For Brits like myself, 2016 got off to a decidedly queasy start, with the extraordinary proclamations of the UK’s Department of Health as it released new, draconian guidelines for alcohol consumption. Let’s begin 2017 on a more positive note, ignoring for a moment the various political calamities on both sides of the Atlantic.
The UK has always had a slightly dysfunctional, polarised relationship with the demon drink, but Henry Jeffreys has shown us the positives in this wry, eminently readable first book “Empire of Booze“. The concept is original, and like so many of the best ideas, so disarmingly simply that you wonder why no-one else has ever come up with this analysis before: “If not for Britain, most of the world’s favourite drinks would not exist… Not even the French ones”. Think about it – Port, Madeira, Marsala, Claret, Champagne – all were either invented in their modern form by Brits, or at the very least popularised by them. Gin, Rum & Cognac (somewhat tenuously) are also here added to the list.
Jeffreys has form, not just from his excellent blog “Henry’s World of Booze“, and writing gigs for The Lady and The Guardian, but also as a former contributor to the inspired “London Review of Breakfasts” (He was Blake Pudding, in case you wondered). His quietly witty prose is the perfect foil to a book which is surprisingly dense with facts, historical asides, tales of gruesome slavery and bygone captains of industry.
The explorations of Champagne and Port in particular have a level of detail that is, to me at least, quite fascinating. Who knew that it was the invention of a strong enough glass bottle that proved much more important in the development of Champagne than the method of producing the bubbles? The Dom Perignon legend is of course rightly debunked.
Jeffreys explores the true nature of Gin palaces in 18th century London – it wasn’t pretty, they were the alcoholic equivalent of Chicken Cottage (a budget fried chicken takeaway in the UK), and also unravels the myths surrounding the “India Pale Ale” style of beer. There is much debunking, and a certain grim realisation that many of our favourite drinks were born out of cheap slave labour and other humanitarian abuses. The etymological origins of everything from “Navy Strength” to “Rum” and “Porter” are revealed along the way.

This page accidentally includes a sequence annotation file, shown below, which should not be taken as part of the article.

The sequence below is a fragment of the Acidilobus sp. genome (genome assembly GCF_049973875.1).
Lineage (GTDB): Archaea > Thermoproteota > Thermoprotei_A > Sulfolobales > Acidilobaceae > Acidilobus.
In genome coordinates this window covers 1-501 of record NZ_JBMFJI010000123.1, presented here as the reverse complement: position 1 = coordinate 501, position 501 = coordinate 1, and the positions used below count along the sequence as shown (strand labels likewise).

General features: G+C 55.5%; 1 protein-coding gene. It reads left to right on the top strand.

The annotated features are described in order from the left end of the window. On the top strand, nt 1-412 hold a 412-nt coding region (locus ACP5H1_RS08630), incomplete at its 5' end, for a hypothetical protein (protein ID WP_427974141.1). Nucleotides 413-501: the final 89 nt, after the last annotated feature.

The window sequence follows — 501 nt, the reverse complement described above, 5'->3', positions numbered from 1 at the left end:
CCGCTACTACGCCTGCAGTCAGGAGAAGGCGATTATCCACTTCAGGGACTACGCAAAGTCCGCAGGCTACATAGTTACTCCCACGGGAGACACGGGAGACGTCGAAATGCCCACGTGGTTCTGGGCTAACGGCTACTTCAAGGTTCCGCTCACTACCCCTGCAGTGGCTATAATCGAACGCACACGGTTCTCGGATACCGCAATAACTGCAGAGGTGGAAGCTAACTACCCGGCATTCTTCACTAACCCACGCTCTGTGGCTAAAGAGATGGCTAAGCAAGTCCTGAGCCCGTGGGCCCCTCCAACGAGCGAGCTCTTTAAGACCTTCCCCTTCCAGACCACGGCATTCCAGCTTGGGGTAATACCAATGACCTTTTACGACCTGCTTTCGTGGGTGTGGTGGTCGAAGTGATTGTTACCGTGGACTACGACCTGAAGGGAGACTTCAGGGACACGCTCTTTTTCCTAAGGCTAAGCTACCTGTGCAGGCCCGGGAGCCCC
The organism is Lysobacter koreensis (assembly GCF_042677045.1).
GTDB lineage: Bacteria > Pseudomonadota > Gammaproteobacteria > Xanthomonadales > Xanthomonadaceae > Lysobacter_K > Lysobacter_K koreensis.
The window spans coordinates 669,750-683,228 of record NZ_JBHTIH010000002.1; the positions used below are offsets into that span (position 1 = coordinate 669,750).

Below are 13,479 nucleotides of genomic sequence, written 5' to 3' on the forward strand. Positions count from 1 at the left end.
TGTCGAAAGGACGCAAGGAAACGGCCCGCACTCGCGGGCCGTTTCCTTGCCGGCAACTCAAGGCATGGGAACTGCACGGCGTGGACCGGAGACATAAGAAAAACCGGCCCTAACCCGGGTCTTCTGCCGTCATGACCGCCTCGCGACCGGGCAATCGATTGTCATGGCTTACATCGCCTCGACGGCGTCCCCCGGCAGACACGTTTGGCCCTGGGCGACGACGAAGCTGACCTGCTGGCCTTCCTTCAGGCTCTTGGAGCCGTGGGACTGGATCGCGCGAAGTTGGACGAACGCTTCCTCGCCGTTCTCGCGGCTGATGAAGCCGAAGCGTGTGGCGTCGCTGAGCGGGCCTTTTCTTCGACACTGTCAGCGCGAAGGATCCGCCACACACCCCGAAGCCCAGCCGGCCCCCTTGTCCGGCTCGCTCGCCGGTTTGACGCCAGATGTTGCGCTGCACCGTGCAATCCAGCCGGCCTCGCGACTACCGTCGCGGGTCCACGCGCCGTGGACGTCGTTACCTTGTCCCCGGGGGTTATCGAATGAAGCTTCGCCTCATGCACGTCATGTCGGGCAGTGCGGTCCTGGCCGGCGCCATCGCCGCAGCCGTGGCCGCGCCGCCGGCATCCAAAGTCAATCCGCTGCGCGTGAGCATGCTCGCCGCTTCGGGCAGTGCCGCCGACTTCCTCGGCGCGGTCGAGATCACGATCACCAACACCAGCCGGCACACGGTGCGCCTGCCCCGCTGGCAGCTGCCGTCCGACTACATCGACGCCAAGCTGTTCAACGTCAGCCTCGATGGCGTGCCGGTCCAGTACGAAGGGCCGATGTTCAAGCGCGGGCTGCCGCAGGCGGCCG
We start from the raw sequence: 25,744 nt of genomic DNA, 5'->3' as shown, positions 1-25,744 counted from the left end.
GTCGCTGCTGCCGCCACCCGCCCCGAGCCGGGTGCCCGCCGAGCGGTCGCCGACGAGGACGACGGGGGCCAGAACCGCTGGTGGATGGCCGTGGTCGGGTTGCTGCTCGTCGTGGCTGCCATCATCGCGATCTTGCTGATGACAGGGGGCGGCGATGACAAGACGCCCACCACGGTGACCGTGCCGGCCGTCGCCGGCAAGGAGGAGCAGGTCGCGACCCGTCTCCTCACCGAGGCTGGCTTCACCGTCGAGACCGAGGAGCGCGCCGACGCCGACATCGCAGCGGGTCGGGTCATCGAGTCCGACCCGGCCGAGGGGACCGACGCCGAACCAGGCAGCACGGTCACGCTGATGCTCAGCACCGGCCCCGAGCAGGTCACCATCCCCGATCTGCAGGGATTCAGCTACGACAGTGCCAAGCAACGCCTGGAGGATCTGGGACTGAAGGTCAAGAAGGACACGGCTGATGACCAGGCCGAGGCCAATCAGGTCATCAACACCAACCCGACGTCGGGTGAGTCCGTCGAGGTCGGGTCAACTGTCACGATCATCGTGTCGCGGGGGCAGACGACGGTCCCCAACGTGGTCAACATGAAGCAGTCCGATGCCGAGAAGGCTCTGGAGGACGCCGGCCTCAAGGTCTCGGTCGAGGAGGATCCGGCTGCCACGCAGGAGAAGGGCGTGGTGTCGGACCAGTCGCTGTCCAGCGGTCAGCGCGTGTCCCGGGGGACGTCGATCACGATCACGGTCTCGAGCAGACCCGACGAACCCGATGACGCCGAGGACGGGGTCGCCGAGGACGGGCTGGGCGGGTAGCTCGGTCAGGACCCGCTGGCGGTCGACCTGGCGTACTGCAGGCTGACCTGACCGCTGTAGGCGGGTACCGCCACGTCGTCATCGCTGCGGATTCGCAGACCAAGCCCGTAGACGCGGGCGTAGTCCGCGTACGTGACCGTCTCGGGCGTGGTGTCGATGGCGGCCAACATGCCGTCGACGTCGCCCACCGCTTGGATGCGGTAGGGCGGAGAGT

Structurally, the book exposes its origins as a series of magazine and/or blog articles, with occasional repetition (why two separate chapters on Champagne?) and some odd, cursory deviations to muse on the wine industry’s love of red trousers or America’s love of ice, to name two. The text is occasionally clumsy and erratic, with the odd garbled sentence, which makes me suspect that Unbound ought to spend more on their proof-reading team. Maybe they just sampled too many of the book’s subjects along the way.
It is striking that this book could not have been written about any other nation. The UK may have retained a rather uncivilised Anglo-Saxon attitude to its booze consumption, but could certainly not be accused of lacking in variety. Most other great nations run on one liquid, and one alone – Vodka for Russia and Poland, Wine for France, Beer for Germany. And the US? Diet coke, perhaps?
Joking aside, “Empire of Booze” is that very rare beast – a non-fiction book written largely about wine (or wine-derived alcoholic drinks) that manages to be witty without being contrived, accessible without talking down to anyone, and educational without being preachy. I’ll raise my glass to more of that in 2017.
Empire of Booze is published by Unbound and available from Amazon ($32.95) and other retailers worldwide.